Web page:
I had a situation where a 500 GB drive needed to be repurposed and the…oh 20GB worth of databases on it needed to be moved somewhere else. Even though this included the system databases this was not overly complicated and not something you can’t find instructions for anywhere else thanks to our friend google. A little more complicated was that the default trace files were also being written to that location. Although I suspect the worst result of leaving that location would be a failed message in the logs and no default trace, I didn’t want SQL to do anything silly like fail to start the moment it couldn’t write to the default trace. It seems this is either such a blindingly simple thing to do that people haven’t posted a how to online, or that it’s not something people have a call to do much. At any rate, I found this blog post on sqlconcepts that indicates you can’t change default settings for the default trace. Luckily while that is true of the size or the number of files retained, it is a relatively simple matter to change the location.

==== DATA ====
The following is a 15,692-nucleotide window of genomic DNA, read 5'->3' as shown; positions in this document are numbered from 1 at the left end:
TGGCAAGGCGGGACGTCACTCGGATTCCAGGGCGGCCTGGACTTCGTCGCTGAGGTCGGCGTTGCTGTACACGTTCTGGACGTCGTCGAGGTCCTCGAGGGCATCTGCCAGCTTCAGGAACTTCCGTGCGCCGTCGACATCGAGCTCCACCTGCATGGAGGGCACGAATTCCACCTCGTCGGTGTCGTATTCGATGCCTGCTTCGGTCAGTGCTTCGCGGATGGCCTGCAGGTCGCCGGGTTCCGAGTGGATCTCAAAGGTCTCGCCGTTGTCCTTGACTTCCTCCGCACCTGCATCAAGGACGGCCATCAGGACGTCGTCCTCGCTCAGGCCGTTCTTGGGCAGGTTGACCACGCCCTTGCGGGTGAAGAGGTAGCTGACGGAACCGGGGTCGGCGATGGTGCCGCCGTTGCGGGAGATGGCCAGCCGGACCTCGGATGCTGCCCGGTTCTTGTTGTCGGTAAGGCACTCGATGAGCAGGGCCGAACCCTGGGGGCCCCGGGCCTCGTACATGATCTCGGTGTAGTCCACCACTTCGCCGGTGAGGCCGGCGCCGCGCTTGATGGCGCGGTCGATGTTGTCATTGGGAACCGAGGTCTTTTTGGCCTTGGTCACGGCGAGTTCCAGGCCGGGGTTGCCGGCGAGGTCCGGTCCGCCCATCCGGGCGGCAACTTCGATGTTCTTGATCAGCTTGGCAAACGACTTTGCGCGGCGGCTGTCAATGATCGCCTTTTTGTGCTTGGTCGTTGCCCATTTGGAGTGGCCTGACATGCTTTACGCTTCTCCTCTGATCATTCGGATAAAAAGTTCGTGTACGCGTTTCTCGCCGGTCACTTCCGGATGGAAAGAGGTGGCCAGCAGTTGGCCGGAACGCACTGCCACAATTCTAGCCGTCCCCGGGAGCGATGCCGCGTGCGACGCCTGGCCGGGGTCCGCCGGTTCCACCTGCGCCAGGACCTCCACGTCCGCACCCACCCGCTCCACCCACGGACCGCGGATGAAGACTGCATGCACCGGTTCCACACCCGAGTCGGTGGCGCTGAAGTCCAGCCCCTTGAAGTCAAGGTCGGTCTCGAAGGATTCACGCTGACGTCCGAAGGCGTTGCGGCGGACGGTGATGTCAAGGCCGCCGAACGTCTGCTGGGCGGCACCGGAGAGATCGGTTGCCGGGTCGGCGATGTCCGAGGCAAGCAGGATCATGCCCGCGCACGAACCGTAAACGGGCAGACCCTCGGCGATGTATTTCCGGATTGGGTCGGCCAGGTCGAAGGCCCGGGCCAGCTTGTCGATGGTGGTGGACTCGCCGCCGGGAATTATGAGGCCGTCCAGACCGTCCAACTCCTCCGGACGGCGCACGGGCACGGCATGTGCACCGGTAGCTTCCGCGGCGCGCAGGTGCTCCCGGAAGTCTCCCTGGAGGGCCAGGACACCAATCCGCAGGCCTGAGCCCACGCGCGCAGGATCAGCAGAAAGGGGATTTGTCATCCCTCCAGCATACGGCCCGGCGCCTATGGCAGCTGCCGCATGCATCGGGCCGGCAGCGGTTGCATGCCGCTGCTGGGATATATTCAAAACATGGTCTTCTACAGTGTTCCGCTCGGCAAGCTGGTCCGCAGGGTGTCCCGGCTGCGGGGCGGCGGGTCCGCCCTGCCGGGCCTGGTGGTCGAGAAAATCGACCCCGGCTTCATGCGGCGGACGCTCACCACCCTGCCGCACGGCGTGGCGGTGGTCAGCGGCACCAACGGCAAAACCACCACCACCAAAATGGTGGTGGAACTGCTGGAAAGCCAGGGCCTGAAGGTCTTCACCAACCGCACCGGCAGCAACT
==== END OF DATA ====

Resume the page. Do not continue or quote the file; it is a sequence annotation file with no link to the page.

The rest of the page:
Reading the microsoft article on the default trace it says that the default location is MSSQL\LOG which is technically true, and also led me to believe that the default trace was stored, by default, in the same location as the error logs. You can change the location your error logs are written to by adjusting the location of your current error logs in your SQL Server startup parameters. I tested this on my local instance(SQL 2012) and everything ran fine, switching to the new location after a server restart. I guess this makes sense given that the default trace really is another sort of error log.
On a slight tangent due to the sql concepts post above: If you want to retain more history than the default(5 20MB files – which can equate to not very much at all on a heavily used server) it is possible to do so by simply scheduling a job which copies the trace files to another location. You can either just copy all *.trc files out of your errorlog location to your archive location, or if you want to get fancy and only copy the new files you can get the current file name with:
select path from sys.traces where id=1
So long as the default trace is enabled it should always have an id of 1 as it is started(and rolled) whenever SQL Server restarts.
I hope this is helpful to someone.